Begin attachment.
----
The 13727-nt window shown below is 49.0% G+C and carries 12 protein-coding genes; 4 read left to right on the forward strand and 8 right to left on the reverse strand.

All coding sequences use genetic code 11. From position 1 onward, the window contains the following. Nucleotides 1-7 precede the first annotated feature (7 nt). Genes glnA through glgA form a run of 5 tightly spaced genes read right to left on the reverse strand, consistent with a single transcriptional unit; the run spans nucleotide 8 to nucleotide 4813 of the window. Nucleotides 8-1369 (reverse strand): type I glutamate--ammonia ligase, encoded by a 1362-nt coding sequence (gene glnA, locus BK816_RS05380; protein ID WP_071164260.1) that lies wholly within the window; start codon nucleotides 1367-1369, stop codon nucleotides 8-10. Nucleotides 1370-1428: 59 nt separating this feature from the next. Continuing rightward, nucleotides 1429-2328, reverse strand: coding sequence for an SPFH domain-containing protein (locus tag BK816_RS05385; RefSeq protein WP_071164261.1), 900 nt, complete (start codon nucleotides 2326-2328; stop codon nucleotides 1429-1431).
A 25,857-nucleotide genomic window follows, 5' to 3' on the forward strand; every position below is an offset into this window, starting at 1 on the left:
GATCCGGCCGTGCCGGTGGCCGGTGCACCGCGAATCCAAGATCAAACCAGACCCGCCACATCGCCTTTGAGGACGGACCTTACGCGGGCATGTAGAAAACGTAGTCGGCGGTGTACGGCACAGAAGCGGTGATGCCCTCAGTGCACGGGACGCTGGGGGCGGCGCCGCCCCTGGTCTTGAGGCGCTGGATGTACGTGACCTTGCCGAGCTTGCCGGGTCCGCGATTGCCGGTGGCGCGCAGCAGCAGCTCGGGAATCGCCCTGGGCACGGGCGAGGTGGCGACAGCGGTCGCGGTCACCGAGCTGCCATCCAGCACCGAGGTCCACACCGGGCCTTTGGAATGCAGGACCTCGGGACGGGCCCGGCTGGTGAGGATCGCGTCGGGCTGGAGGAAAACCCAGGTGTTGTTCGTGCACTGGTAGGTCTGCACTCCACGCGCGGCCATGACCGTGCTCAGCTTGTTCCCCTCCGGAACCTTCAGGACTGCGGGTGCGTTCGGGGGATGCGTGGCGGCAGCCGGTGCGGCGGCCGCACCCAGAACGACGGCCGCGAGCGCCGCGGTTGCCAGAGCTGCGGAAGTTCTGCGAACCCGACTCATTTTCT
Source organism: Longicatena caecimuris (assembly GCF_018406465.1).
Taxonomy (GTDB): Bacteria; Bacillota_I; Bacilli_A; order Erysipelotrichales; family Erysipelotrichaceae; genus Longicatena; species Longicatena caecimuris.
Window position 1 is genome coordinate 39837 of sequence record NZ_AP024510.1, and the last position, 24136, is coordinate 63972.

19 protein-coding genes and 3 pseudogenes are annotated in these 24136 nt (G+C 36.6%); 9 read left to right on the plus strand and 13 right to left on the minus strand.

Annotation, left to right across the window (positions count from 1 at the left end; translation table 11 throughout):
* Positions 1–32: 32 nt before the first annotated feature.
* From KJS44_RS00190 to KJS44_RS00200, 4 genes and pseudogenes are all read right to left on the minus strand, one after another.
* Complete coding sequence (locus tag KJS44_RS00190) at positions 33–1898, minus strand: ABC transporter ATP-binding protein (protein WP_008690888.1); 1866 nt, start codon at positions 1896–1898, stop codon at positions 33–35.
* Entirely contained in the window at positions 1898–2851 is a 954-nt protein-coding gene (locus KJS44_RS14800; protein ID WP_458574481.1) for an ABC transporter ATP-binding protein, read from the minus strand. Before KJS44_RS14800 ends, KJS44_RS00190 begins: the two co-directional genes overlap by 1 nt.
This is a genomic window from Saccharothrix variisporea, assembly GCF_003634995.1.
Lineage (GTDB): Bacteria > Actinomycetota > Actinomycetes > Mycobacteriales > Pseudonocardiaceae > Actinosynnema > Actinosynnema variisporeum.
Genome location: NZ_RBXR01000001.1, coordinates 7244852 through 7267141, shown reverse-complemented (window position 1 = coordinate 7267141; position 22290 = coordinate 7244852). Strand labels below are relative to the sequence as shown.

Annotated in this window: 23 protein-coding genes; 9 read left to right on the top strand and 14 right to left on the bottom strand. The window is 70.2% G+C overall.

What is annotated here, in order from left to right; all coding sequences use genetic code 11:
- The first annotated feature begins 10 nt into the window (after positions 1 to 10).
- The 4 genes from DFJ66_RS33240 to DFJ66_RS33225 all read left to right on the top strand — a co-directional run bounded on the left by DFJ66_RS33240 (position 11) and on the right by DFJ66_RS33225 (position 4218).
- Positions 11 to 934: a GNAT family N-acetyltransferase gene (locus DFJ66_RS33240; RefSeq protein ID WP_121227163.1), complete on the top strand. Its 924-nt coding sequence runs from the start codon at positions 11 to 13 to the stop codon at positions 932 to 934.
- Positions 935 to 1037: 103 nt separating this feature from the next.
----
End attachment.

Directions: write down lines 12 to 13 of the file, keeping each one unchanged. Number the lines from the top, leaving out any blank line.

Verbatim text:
* Complete coding sequence (locus tag KJS44_RS00190) at positions 33–1898, minus strand: ABC transporter ATP-binding protein (protein WP_008690888.1); 1866 nt, start codon at positions 1896–1898, stop codon at positions 33–35.
* Entirely contained in the window at positions 1898–2851 is a 954-nt protein-coding gene (locus KJS44_RS14800; protein ID WP_458574481.1) for an ABC transporter ATP-binding protein, read from the minus strand. Before KJS44_RS14800 ends, KJS44_RS00190 begins: the two co-directional genes overlap by 1 nt.